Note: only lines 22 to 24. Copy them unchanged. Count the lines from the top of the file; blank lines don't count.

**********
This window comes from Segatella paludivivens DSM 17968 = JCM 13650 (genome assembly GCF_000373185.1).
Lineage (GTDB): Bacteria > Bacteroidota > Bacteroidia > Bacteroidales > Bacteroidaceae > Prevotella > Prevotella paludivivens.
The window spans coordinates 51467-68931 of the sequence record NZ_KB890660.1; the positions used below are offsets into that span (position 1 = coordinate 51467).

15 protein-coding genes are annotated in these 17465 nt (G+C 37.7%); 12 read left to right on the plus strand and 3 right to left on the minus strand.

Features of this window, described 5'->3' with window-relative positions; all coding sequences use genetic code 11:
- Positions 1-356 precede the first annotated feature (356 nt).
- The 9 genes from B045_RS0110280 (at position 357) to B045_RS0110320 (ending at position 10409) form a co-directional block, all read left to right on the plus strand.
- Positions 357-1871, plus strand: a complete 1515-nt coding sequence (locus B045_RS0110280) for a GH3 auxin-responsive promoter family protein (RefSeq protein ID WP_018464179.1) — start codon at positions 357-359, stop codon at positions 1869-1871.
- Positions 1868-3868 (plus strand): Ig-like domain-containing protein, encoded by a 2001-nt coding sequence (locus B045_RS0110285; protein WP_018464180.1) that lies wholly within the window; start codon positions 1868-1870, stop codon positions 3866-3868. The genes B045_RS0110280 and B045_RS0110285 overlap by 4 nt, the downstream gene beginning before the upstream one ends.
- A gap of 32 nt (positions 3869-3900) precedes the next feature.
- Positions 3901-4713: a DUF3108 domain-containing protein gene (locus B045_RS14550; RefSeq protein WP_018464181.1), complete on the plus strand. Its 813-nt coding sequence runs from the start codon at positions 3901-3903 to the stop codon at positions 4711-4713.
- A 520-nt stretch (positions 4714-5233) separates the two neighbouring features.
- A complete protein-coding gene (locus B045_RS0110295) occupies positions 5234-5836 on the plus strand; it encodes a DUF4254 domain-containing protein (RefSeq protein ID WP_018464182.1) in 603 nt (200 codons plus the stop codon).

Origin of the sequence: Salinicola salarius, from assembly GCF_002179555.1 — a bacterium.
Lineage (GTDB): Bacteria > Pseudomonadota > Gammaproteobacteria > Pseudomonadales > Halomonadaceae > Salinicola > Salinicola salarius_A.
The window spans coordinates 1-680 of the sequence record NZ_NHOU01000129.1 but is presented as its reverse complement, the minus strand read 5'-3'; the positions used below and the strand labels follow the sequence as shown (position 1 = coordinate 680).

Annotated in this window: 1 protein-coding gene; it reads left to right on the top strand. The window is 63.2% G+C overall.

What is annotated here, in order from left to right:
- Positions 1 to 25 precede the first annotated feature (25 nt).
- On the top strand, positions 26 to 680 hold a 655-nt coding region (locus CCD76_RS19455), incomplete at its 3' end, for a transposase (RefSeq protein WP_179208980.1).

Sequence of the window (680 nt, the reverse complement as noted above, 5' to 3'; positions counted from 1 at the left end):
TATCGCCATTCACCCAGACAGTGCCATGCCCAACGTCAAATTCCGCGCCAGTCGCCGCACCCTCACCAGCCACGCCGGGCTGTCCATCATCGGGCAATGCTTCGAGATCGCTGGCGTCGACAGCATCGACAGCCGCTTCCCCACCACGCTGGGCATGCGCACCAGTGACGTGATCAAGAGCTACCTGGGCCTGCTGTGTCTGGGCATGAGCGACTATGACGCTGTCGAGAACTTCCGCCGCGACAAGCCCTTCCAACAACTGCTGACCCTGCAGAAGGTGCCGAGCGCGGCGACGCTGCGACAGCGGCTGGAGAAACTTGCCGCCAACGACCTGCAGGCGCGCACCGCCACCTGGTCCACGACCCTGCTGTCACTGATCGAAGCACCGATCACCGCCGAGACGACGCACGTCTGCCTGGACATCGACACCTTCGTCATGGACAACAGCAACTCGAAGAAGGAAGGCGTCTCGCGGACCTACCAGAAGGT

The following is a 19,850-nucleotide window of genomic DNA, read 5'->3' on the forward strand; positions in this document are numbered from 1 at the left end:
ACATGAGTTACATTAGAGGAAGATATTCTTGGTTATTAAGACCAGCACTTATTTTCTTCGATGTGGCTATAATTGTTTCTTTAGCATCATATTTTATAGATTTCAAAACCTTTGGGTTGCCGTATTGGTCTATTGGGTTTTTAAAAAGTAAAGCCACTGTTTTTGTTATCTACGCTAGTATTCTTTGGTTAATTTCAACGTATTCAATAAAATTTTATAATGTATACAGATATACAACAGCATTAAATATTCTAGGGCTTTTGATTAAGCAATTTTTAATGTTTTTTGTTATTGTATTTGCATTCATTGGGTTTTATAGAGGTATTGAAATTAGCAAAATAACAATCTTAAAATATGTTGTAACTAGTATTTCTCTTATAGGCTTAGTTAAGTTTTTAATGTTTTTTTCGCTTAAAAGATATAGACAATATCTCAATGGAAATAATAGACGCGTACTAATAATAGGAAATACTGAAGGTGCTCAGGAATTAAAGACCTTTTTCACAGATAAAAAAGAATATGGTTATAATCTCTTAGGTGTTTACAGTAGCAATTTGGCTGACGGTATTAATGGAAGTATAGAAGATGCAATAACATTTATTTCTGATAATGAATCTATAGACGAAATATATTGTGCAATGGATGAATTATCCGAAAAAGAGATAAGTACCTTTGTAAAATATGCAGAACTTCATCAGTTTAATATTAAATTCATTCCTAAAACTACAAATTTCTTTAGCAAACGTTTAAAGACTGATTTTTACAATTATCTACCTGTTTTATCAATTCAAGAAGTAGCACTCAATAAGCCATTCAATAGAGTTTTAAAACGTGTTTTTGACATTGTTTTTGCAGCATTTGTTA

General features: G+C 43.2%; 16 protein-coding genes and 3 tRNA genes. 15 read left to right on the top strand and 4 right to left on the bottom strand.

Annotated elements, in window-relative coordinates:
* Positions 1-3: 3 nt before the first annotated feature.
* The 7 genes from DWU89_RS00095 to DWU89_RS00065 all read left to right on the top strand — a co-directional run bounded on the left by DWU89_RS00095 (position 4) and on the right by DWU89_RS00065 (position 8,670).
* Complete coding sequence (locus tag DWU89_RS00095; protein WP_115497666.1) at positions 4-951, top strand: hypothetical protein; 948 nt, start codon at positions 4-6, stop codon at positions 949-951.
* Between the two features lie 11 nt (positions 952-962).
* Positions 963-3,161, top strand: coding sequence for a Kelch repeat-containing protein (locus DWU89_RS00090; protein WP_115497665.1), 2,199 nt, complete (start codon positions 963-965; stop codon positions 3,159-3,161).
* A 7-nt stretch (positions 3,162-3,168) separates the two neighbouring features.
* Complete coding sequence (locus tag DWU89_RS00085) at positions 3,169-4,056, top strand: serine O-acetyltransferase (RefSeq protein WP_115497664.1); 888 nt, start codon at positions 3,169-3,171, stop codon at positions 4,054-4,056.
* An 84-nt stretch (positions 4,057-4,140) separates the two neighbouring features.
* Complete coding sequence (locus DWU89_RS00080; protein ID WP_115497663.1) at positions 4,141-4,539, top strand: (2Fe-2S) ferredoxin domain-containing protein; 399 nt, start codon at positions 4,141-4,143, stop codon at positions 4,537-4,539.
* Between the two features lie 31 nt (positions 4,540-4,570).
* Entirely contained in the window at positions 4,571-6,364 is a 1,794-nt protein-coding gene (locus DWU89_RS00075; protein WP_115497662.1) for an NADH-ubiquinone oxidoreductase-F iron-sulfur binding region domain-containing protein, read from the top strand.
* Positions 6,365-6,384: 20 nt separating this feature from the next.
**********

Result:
TATCGCCATTCACCCAGACAGTGCCATGCCCAACGTCAAATTCCGCGCCAGTCGCCGCACCCTCACCAGCCACGCCGGGCTGTCCATCATCGGGCAATGCTTCGAGATCGCTGGCGTCGACAGCATCGACAGCCGCTTCCCCACCACGCTGGGCATGCGCACCAGTGACGTGATCAAGAGCTACCTGGGCCTGCTGTGTCTGGGCATGAGCGACTATGACGCTGTCGAGAACTTCCGCCGCGACAAGCCCTTCCAACAACTGCTGACCCTGCAGAAGGTGCCGAGCGCGGCGACGCTGCGACAGCGGCTGGAGAAACTTGCCGCCAACGACCTGCAGGCGCGCACCGCCACCTGGTCCACGACCCTGCTGTCACTGATCGAAGCACCGATCACCGCCGAGACGACGCACGTCTGCCTGGACATCGACACCTTCGTCATGGACAACAGCAACTCGAAGAAGGAAGGCGTCTCGCGGACCTACCAGAAGGT

The following is a 19,850-nucleotide window of genomic DNA, read 5'->3' on the forward strand; positions in this document are numbered from 1 at the left end:
ACATGAGTTACATTAGAGGAAGATATTCTTGGTTATTAAGACCAGCACTTATTTTCTTCGATGTGGCTATAATTGTTTCTTTAGCATCATATTTTATAGATTTCAAAACCTTTGGGTTGCCGTATTGGTCTATTGGGTTTTTAAAAAGTAAAGCCACTGTTTTTGTTATCTACGCTAGTATTCTTTGGTTAATTTCAACGTATTCAATAAAATTTTATAATGTATACAGATATACAACAGCATTAAATATTCTAGGGCTTTTGATTAAGCAATTTTTAATGTTTTTTGTTATTGTATTTGCATTCATTGGGTTTTATAGAGGTATTGAAATTAGCAAAATAACAATCTTAAAATATGTTGTAACTAGTATTTCTCTTATAGGCTTAGTTAAGTTTTTAATGTTTTTTTCGCTTAAAAGATATAGACAATATCTCAATGGAAATAATAGACGCGTACTAATAATAGGAAATACTGAAGGTGCTCAGGAATTAAAGACCTTTTTCACAGATAAAAAAGAATATGGTTATAATCTCTTAGGTGTTTACAGTAGCAATTTGGCTGACGGTATTAATGGAAGTATAGAAGATGCAATAACATTTATTTCTGATAATGAATCTATAGACGAAATATATTGTGCAATGGATGAATTATCCGAAAAAGAGATAAGTACCTTTGTAAAATATGCAGAACTTCATCAGTTTAATATTAAATTCATTCCTAAAACTACAAATTTCTTTAGCAAACGTTTAAAGACTGATTTTTACAATTATCTACCTGTTTTATCAATTCAAGAAGTAGCACTCAATAAGCCATTCAATAGAGTTTTAAAACGTGTTTTTGACATTGTTTTTGCAGCATTTGTTA